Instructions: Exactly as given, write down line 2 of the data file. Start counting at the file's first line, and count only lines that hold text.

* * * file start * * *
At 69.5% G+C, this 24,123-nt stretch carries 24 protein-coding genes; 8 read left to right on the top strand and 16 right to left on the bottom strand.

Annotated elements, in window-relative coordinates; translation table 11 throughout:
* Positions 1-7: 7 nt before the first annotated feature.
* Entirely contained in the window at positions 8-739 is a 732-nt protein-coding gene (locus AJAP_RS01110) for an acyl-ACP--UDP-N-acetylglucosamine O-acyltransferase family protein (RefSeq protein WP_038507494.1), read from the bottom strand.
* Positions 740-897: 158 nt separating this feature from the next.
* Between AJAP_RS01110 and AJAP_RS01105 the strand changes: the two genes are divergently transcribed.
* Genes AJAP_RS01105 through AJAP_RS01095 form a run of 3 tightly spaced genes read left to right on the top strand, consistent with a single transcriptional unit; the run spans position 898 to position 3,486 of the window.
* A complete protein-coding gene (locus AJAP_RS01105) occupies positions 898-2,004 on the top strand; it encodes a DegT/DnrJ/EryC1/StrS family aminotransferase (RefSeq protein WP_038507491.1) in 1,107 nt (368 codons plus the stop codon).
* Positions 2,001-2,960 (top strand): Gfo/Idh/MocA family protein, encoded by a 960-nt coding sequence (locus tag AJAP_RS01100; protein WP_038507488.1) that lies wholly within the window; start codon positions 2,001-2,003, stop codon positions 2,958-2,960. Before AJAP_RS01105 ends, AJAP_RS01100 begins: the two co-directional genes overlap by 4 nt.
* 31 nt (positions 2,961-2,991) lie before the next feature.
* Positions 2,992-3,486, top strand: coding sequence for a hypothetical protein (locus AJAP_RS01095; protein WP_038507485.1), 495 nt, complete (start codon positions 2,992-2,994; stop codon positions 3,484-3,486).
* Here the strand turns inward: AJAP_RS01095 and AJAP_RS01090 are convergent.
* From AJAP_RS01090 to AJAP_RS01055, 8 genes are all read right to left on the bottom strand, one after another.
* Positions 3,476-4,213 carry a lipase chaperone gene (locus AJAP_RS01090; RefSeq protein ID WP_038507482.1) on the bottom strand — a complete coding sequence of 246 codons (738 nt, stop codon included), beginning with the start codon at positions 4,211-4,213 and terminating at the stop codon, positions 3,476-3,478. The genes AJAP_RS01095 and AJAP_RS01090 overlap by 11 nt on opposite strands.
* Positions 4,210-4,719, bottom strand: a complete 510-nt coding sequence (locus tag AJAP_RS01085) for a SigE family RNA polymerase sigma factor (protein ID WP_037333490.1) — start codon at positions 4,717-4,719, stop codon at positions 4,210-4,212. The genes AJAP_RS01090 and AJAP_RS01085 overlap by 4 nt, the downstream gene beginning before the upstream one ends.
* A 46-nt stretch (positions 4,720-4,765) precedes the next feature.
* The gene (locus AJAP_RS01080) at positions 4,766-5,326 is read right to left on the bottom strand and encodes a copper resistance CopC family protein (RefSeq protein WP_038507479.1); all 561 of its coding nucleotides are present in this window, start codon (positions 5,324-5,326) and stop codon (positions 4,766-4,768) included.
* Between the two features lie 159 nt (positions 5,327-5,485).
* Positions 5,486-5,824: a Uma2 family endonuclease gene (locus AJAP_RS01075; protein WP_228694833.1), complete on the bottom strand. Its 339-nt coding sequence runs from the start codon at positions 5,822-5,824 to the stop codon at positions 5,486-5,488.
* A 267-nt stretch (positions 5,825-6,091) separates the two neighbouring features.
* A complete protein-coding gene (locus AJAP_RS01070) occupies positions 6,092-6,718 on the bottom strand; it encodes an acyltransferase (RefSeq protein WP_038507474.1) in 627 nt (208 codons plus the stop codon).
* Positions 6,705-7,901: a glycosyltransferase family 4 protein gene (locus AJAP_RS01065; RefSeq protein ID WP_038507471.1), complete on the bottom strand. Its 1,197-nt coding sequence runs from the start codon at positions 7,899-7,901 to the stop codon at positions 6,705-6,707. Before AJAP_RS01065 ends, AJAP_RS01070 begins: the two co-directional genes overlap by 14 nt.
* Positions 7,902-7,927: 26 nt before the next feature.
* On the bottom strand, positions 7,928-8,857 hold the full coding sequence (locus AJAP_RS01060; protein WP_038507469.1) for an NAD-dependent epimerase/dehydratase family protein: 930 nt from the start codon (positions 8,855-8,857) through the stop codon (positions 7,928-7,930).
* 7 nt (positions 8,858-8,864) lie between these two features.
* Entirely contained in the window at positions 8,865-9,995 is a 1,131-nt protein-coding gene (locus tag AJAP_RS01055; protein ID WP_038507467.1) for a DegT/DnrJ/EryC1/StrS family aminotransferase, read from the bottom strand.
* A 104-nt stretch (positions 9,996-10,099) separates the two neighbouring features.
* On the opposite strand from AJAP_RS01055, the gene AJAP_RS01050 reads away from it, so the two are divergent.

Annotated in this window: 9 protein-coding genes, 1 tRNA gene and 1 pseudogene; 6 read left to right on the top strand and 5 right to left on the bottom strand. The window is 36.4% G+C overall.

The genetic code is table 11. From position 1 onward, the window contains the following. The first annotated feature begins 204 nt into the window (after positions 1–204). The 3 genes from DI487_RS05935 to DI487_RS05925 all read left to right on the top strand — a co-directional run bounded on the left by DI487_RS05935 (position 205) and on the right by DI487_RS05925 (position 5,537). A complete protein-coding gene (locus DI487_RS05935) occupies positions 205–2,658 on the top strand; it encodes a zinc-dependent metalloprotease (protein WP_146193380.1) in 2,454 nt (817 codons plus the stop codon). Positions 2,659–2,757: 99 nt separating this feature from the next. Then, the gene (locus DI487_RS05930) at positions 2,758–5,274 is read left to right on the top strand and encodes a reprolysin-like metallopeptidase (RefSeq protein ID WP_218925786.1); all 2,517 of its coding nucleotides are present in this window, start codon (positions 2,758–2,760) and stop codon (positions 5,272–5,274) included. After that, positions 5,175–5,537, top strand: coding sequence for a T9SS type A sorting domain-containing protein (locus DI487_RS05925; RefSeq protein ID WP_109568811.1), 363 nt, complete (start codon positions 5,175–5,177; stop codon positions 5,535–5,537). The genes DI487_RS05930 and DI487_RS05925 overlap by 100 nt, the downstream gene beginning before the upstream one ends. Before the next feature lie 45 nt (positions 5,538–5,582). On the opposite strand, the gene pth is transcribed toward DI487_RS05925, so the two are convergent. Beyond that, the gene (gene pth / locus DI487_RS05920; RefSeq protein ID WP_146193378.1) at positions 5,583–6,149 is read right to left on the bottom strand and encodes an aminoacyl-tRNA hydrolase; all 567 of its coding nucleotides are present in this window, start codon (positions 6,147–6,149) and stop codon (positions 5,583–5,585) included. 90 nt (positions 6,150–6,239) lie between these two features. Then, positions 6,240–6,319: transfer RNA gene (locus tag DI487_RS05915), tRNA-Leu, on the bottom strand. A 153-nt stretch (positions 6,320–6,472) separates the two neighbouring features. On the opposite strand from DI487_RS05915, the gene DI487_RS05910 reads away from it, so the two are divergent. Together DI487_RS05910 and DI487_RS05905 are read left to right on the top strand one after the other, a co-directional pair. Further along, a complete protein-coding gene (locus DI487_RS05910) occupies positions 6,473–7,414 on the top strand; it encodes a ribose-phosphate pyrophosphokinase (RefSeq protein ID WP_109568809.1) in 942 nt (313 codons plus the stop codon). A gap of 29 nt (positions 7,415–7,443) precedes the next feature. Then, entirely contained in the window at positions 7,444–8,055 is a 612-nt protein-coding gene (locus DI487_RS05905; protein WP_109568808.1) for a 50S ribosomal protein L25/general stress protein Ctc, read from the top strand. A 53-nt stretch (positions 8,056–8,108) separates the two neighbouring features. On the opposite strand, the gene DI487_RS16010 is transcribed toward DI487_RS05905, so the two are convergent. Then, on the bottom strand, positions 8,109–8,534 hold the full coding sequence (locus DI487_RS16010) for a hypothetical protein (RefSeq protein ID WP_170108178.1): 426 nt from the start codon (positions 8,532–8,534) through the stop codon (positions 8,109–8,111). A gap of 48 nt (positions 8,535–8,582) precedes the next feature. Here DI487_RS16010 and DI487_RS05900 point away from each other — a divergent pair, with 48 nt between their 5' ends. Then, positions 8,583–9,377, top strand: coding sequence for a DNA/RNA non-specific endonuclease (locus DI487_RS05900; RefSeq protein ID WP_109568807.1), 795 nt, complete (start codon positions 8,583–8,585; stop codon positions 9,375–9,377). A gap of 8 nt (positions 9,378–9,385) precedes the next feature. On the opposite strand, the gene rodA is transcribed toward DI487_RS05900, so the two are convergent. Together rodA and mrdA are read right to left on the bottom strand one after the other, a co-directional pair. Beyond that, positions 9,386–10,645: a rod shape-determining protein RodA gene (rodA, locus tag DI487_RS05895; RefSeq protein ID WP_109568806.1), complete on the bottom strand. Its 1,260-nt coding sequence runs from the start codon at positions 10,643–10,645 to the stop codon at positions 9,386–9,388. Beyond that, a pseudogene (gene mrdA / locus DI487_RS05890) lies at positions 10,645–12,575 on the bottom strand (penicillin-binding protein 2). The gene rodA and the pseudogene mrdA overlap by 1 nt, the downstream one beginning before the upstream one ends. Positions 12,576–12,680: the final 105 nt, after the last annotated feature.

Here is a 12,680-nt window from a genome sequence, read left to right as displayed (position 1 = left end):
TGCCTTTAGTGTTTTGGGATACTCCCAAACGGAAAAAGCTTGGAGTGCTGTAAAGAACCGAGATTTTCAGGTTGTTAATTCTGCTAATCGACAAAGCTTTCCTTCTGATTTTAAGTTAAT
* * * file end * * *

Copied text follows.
Annotated elements, in window-relative coordinates; translation table 11 throughout: